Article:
Medically reviewed by Drugs.com. Last updated on Oct 3, 2022.
What do I need to know about a nasogastric (NG) tube?
An NG tube is a long, thin, flexible tube inserted through your nose and down into your stomach or small intestine. The size of your NG tube will depend on why you need it. Larger NG tubes are used to remove air or fluid from your stomach. Smaller tubes are used to give you liquid food or medicines. Your tube will be removed by your healthcare provider when it is no longer needed.
What will happen during the procedure?
- You will be asked to sit up. A healthcare provider will measure the length of the tube needed to reach your stomach.
- The NG tube will be inserted into your nose, down your throat, and into your stomach. You will need to swallow several times and tilt your head forward to help the tube go down.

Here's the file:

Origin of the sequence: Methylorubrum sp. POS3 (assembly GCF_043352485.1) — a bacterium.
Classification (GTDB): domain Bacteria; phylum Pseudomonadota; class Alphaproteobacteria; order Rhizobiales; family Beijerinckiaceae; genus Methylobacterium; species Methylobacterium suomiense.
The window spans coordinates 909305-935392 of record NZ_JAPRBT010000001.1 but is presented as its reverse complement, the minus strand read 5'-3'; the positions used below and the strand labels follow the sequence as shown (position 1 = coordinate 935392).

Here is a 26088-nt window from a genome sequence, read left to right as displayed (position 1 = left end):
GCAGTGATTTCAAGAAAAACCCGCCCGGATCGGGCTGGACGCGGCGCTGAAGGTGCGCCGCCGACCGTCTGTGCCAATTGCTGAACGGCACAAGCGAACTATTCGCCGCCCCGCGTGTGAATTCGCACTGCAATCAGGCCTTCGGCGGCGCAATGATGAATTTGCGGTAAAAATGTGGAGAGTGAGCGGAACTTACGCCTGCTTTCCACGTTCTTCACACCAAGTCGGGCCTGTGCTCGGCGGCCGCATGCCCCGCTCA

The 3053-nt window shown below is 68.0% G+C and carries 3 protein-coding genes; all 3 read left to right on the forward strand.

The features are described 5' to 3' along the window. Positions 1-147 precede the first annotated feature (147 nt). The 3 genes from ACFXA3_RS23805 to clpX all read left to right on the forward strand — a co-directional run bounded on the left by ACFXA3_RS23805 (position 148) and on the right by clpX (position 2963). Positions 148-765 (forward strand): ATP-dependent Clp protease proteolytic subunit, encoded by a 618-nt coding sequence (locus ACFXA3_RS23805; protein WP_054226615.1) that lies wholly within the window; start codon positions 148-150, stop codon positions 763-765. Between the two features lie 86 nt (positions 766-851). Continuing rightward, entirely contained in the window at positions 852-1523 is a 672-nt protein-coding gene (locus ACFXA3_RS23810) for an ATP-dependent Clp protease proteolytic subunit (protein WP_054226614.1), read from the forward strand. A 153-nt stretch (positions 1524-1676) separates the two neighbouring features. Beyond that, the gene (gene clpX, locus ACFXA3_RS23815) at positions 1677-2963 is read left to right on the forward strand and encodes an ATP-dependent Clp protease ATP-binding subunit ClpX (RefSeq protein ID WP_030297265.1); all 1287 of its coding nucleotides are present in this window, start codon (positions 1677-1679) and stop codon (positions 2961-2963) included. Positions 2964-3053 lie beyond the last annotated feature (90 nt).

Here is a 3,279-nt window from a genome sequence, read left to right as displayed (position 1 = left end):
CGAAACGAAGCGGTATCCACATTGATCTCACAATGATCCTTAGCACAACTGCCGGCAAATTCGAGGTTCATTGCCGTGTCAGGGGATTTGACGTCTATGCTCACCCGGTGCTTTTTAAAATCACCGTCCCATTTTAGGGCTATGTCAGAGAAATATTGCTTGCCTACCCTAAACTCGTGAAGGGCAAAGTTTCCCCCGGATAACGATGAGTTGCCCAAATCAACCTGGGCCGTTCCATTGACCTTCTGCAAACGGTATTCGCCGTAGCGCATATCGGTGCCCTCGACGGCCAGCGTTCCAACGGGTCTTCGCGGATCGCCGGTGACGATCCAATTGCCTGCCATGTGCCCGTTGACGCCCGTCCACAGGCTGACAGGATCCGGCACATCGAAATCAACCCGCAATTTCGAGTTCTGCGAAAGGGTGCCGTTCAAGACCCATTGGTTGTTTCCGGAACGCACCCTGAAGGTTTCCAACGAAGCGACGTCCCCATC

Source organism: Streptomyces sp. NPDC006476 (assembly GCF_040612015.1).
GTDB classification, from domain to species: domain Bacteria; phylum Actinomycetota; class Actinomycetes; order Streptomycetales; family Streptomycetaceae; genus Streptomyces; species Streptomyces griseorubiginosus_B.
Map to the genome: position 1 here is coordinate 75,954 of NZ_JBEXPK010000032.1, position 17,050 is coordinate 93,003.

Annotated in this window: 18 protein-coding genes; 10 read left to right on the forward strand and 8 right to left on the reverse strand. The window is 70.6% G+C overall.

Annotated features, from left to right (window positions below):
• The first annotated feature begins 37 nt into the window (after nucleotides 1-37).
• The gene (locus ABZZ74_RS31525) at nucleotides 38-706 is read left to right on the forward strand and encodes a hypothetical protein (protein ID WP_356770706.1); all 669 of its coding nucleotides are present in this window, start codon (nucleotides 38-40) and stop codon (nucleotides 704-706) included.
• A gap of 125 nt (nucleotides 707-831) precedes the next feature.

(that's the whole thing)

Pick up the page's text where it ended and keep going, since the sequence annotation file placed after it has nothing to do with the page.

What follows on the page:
- The tube will be taped to your nose or cheek to keep it in place. Your healthcare provider will check for proper placement of the tube.
- You may need an x-ray to confirm placement of the tube.
What should I expect after the procedure?
- A suction device or feeding pump may be connected to the end of the NG tube.
- Healthcare providers will check on the tube regularly to make sure it stays in place.
- The tube can stay in place for up to 8 weeks. You may be sent home with the tube in place in order to get the nutrition you need.
What are the risks of an NG tube?
You may develop a dry mouth or a nose infection. The NG tube may enter the wrong place, such as the lungs, and cause breathing problems. The tube placement may cause bleeding, an infection, or an injury. The tube may move out of place.
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